Communication in Coaching
Sarah Cohen, May 2012
As we all know good communication is vital for everything in life. As we are a coaching organisation I should probably keep this blog within the realms of coaching, however!
A colleague of mine, Stuart Harrison, who is vice chair of UK Deaf Sport is incredibly passionate about communication. Primarily this is due to him being profoundly deaf and can hear only about 20 or 30% of the sound around him. He uses his powers of lip reading, hand gestures/body language and common sense to fill in the gaps.
This got me thinking, when I am playing netball and down the other end of the court, in a noisy sports hall, how does my coach get messages across to me effectively?
- By shouting loudly?
- By using hand gestures and me using my common sense to fill in the gaps?!
To be honest it is probably a mixture of the two. If we think about it, the latter is potentially more effective in a loud and frantic environment. If we think of some more scenarios:
- When a cyclist is whizzing around an indoor track how does the coach communicate lap speed and lap counts to them? Appropriate signs and hand gestures!
- A ball goes off-side: A flag goes up.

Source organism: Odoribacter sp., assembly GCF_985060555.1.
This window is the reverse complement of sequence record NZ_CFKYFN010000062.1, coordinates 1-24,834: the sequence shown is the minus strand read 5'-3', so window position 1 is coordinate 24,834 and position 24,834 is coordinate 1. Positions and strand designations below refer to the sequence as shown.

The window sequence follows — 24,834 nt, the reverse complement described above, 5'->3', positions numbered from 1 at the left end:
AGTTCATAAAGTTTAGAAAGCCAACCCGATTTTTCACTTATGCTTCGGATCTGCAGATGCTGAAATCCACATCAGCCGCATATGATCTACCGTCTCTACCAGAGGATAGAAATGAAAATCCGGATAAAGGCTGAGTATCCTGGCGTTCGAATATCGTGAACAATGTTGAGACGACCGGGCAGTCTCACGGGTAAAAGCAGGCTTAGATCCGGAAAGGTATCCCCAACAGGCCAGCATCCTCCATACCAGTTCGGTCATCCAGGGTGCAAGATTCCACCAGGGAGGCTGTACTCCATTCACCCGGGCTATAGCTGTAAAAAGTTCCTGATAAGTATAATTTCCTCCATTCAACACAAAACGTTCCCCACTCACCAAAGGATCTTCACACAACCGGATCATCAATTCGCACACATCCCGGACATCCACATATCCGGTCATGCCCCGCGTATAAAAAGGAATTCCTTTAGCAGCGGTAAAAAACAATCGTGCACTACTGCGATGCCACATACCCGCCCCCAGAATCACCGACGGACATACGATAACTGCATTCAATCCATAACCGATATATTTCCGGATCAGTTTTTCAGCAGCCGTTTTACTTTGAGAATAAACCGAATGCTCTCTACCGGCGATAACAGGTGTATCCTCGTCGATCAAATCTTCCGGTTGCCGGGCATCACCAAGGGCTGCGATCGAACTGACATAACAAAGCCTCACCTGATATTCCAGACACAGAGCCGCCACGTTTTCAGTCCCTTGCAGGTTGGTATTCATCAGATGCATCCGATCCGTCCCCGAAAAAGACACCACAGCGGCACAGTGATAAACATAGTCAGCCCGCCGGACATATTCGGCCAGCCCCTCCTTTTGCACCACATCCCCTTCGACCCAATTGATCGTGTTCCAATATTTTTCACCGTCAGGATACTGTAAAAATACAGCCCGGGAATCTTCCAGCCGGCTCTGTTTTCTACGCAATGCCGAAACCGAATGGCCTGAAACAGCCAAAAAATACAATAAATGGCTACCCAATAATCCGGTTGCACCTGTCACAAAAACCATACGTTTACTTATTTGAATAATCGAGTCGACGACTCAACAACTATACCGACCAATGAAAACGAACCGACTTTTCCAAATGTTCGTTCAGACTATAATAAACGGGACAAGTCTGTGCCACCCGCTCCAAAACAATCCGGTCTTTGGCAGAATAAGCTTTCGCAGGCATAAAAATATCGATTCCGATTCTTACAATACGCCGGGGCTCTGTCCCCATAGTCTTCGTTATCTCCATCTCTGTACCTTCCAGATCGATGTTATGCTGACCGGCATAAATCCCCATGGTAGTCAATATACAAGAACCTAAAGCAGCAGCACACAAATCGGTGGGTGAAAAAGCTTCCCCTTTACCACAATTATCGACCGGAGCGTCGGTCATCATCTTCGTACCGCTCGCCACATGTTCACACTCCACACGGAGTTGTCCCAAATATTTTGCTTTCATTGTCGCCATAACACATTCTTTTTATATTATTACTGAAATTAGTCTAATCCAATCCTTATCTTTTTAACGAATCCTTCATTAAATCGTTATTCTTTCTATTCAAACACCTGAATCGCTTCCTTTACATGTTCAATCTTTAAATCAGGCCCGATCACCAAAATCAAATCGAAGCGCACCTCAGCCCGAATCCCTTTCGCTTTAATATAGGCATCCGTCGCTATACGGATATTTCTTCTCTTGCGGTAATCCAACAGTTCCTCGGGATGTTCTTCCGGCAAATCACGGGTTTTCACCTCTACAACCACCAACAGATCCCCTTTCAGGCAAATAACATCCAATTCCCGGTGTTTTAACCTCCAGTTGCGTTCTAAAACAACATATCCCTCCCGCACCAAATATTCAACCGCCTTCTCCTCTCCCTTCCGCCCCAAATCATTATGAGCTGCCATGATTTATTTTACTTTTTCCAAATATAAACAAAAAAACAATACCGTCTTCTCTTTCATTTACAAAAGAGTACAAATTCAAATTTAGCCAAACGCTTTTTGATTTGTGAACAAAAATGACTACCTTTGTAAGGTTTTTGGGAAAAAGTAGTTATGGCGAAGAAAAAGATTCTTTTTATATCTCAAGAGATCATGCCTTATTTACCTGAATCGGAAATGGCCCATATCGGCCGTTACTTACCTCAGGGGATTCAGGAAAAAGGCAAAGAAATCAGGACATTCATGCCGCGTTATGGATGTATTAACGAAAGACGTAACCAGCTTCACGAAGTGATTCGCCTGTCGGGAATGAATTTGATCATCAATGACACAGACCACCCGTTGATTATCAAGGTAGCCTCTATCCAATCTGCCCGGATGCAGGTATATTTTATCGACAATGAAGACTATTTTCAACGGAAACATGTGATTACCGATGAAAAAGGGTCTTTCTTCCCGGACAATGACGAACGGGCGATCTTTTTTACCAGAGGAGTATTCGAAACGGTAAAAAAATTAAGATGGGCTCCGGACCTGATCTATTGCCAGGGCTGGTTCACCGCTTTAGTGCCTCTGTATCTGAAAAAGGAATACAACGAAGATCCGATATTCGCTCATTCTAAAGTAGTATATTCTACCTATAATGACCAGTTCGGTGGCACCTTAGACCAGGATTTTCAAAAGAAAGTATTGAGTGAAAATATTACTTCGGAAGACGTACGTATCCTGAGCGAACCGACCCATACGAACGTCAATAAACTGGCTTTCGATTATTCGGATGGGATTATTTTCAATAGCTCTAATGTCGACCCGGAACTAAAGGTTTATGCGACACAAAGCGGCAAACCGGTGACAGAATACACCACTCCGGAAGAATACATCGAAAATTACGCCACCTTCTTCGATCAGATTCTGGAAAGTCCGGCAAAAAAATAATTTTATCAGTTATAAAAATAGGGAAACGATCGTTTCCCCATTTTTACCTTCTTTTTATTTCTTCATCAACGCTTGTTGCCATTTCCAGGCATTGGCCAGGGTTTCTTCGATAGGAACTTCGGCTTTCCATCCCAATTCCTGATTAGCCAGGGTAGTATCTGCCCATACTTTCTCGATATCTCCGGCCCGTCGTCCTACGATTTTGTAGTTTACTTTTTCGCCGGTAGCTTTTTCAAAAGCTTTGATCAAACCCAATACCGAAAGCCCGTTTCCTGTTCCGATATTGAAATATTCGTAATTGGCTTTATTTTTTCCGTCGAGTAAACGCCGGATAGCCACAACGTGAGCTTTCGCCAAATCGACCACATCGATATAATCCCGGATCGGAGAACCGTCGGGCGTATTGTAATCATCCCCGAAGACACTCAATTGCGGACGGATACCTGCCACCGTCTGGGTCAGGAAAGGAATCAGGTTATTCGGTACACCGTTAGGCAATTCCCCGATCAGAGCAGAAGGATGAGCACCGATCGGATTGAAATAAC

- Exploring game tactics? Drawn on a white board.
We use so many methods of communication in sport, a very small percentage of which is verbal yet people with hearing impairments face constant barriers when participating in coached sports sessions. Why? It’s just down to awareness and, frankly, common sense. Coaches should explore other, more visual formats of communication: Identify common signs to use, write things down, speak clearly so your lips can be read, don’t use a whistle.
The spring 2012 edition of Coaching Edge includes an interview with Stuart Harrison (Sound Advice, Page 24). The article explores Stuart’s life and experiences in sport and as a PE teacher and identifies what support deaf and hard of hearing people need to access sport confidently. The article also highlights the key points of awareness that can help develop coaches to be more successful communicators. You can read the tips with or without deaf people in mind. After all being a good coach is all about being a good communicator.
Every deaf person is different in terms of the type and degree of their hearing impairment so there is no ‘one size fits all’ approach. When you are coaching people with hearing impairments coach the individual. Find out what works best for both of you. Differentiate. Isn’t that what good coaches do?